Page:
Biologicals

Pertussis

B. pertussis

Pertussis (whooping cough) is caused by Bordetella pertussis, a small Gram-negative coccobacillus that infects the mucosal layers of the human respiratory tract. It is transmitted from infected to susceptible individuals through respiratory droplets. After an incubation phase of 7-10 days patients develop nose and throat inflammation and cough, and in the course of 1-2 weeks coughing spasms ending in the classical 'whoop' may occur. Bronchopneumonia, causing relatively high mortality, is the most prominent problem associated with pertussis.

Pertussis remains an important cause of infant death worldwide and continues to be a public health concern even in countries with high vaccination coverage. Maternal antibodies do not appear to protect neonates from severe pertussis, and even for individuals with vaccine-induced immunity, the initial antibody-mediated immune response to B. pertussis may minimize the toxic damage to both epithelial and immune cells, but it has limited impact on its subsequent circulation among non-immunized children and older individuals with waning immunity.

Following the introduction of pertussis vaccination during the 1950s – 1960s, a dramatic reduction (>90%) in pertussis incidence and mortality was observed in the industrialized world. Pertussis vaccine has thus been part of the WHO Expanded Program on Immunization since its inception in 1974.

Pertussis vaccines

Two forms of vaccine are in use, the whole-cell vaccine (wP), and the acellular vaccine (aP). Whole-cell pertussis vaccines were developed first and are suspensions of the entire B. pertussis organism that has been inactivated, usually with formalin. Most wP vaccines are available in combination with diphtheria (D) and tetanus (T) vaccines, contain aluminum salts as an adjuvant and, thiomersal as a preservative. Immunization with wP vaccines is effective and the vaccine is relatively inexpensive, but immunization has been frequently associated with minor adverse reactions such as redness and swelling at the site of injection, along with fever and agitation. Local reactions tend to increase with age and the number of injections; wP vaccines are therefore not recommended for immunization of adolescents and adults.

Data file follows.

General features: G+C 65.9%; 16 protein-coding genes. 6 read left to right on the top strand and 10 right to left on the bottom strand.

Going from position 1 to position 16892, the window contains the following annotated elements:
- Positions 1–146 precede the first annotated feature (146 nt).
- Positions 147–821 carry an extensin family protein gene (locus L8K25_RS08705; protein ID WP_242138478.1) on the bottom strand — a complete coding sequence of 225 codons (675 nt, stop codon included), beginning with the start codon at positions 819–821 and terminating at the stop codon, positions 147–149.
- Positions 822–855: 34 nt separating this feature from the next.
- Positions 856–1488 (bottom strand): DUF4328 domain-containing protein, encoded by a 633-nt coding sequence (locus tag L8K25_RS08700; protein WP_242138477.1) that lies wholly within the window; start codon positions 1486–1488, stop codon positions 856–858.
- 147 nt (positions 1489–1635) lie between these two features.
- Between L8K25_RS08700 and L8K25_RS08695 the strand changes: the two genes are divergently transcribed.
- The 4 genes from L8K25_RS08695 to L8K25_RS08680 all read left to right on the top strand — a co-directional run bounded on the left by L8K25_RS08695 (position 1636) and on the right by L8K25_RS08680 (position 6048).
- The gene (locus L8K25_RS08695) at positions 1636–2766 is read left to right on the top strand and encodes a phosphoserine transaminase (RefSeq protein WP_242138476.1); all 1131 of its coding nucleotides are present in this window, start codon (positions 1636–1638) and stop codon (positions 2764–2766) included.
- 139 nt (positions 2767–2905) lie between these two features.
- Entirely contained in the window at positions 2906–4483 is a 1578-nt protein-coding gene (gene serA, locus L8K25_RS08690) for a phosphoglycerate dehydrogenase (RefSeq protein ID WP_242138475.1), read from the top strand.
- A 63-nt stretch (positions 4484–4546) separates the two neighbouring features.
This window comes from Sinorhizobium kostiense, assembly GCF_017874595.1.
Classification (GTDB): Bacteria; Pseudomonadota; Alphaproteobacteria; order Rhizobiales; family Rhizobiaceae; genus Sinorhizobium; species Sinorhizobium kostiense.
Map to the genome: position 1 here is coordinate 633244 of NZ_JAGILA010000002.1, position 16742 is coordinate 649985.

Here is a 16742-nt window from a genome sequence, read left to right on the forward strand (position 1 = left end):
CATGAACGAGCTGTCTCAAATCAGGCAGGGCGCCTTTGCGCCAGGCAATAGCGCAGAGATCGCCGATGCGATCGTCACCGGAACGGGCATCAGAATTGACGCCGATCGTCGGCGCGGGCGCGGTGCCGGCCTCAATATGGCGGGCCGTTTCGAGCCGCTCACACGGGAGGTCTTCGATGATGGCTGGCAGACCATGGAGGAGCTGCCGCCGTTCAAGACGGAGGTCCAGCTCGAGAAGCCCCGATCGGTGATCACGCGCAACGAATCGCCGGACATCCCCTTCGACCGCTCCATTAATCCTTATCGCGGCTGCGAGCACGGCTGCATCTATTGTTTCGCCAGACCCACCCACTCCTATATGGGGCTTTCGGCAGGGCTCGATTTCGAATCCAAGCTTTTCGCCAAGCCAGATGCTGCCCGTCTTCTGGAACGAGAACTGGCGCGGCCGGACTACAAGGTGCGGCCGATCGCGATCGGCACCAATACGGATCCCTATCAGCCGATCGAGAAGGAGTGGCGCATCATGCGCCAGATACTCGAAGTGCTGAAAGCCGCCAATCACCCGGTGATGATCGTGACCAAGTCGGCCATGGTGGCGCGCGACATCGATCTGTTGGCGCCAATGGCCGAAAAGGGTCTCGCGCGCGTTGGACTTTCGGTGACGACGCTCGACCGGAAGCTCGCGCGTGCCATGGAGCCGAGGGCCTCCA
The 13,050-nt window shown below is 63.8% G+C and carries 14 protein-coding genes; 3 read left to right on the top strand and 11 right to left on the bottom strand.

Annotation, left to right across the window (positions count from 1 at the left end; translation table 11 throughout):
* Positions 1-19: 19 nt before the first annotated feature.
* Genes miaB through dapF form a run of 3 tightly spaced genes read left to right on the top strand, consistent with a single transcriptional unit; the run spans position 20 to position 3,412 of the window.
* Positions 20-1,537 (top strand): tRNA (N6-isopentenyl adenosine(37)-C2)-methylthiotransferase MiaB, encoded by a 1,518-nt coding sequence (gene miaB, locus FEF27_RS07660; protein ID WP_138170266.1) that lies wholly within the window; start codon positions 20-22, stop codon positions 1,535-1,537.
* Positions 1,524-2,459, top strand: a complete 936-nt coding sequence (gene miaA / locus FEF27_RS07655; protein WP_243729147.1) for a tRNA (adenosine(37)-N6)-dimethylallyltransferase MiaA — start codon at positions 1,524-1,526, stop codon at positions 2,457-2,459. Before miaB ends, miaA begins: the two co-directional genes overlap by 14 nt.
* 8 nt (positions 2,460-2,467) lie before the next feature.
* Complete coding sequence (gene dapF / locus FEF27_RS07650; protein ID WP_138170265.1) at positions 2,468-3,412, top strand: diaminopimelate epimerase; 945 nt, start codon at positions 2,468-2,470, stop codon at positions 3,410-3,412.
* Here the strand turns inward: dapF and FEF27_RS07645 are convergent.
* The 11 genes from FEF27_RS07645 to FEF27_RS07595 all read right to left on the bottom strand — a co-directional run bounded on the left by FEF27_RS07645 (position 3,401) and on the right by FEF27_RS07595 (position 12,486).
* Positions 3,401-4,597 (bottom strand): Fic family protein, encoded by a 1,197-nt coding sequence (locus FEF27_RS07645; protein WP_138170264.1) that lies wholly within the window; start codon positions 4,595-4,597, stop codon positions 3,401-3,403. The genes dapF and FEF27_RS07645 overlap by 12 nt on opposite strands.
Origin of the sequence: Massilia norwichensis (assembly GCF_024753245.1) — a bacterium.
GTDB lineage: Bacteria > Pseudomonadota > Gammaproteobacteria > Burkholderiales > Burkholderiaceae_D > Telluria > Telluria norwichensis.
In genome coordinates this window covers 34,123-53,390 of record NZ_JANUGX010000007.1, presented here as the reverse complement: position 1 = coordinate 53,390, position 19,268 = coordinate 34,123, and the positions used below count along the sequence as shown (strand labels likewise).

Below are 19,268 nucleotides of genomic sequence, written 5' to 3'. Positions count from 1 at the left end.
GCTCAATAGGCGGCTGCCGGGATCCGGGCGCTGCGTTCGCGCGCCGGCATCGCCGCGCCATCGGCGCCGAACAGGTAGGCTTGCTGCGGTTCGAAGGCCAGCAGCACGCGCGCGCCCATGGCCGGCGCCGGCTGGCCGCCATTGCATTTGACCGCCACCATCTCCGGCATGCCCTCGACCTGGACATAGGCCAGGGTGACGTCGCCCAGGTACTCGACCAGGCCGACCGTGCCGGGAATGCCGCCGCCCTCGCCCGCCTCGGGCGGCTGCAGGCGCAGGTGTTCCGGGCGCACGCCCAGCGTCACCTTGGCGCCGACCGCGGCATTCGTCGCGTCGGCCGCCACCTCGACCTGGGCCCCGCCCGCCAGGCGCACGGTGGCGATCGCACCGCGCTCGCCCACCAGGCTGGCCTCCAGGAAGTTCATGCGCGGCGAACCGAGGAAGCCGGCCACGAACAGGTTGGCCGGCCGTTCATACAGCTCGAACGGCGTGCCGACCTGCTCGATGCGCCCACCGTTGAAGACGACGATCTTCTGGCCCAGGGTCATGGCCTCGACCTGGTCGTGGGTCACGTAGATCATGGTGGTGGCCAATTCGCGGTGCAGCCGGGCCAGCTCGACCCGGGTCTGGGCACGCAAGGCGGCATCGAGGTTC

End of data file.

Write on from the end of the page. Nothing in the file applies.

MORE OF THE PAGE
To address the adverse reactions observed with the whole-cell vaccines, aP vaccines were developed that contain purified components of B. pertussis such as inactivated pertussis toxin either alone or in combination with other B. pertussis components such as filamentous haemagglutinin, fimbrial antigens and pertactin. As with the whole-cell vaccines, a wide variation exists between the bacterial clones used, the number and quantity of components, the methods of purification and inactivation, and the formulation, making direct clinical comparisons between vaccines difficult.